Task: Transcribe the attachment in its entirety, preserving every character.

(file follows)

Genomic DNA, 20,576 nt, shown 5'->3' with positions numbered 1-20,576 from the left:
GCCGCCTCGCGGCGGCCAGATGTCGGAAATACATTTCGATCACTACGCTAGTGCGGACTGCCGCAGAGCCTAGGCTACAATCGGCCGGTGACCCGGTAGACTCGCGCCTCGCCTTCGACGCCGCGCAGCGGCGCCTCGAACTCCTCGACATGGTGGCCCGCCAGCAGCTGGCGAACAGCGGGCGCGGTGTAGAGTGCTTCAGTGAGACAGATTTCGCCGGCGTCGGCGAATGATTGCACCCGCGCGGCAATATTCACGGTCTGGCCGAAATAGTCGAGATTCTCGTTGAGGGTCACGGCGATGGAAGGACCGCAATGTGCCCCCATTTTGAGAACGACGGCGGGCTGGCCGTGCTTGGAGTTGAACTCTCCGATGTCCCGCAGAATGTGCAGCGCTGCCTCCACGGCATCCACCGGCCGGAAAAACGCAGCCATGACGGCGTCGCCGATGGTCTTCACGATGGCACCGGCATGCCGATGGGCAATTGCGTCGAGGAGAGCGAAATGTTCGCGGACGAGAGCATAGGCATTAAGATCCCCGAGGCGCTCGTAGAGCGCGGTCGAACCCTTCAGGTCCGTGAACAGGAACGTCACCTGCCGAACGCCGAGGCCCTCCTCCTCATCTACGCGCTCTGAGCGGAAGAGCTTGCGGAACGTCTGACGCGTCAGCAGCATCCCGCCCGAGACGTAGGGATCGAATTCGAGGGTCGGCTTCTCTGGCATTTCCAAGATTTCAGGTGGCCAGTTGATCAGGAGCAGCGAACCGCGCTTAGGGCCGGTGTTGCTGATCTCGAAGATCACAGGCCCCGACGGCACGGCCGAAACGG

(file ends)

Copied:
Genomic DNA, 20,576 nt, shown 5'->3' with positions numbered 1-20,576 from the left:
GCCGCCTCGCGGCGGCCAGATGTCGGAAATACATTTCGATCACTACGCTAGTGCGGACTGCCGCAGAGCCTAGGCTACAATCGGCCGGTGACCCGGTAGACTCGCGCCTCGCCTTCGACGCCGCGCAGCGGCGCCTCGAACTCCTCGACATGGTGGCCCGCCAGCAGCTGGCGAACAGCGGGCGCGGTGTAGAGTGCTTCAGTGAGACAGATTTCGCCGGCGTCGGCGAATGATTGCACCCGCGCGGCAATATTCACGGTCTGGCCGAAATAGTCGAGATTCTCGTTGAGGGTCACGGCGATGGAAGGACCGCAATGTGCCCCCATTTTGAGAACGACGGCGGGCTGGCCGTGCTTGGAGTTGAACTCTCCGATGTCCCGCAGAATGTGCAGCGCTGCCTCCACGGCATCCACCGGCCGGAAAAACGCAGCCATGACGGCGTCGCCGATGGTCTTCACGATGGCACCGGCATGCCGATGGGCAATTGCGTCGAGGAGAGCGAAATGTTCGCGGACGAGAGCATAGGCATTAAGATCCCCGAGGCGCTCGTAGAGCGCGGTCGAACCCTTCAGGTCCGTGAACAGGAACGTCACCTGCCGAACGCCGAGGCCCTCCTCCTCATCTACGCGCTCTGAGCGGAAGAGCTTGCGGAACGTCTGACGCGTCAGCAGCATCCCGCCCGAGACGTAGGGATCGAATTCGAGGGTCGGCTTCTCTGGCATTTCCAAGATTTCAGGTGGCCAGTTGATCAGGAGCAGCGAACCGCGCTTAGGGCCGGTGTTGCTGATCTCGAAGATCACAGGCCCCGACGGCACGGCCGAAACGG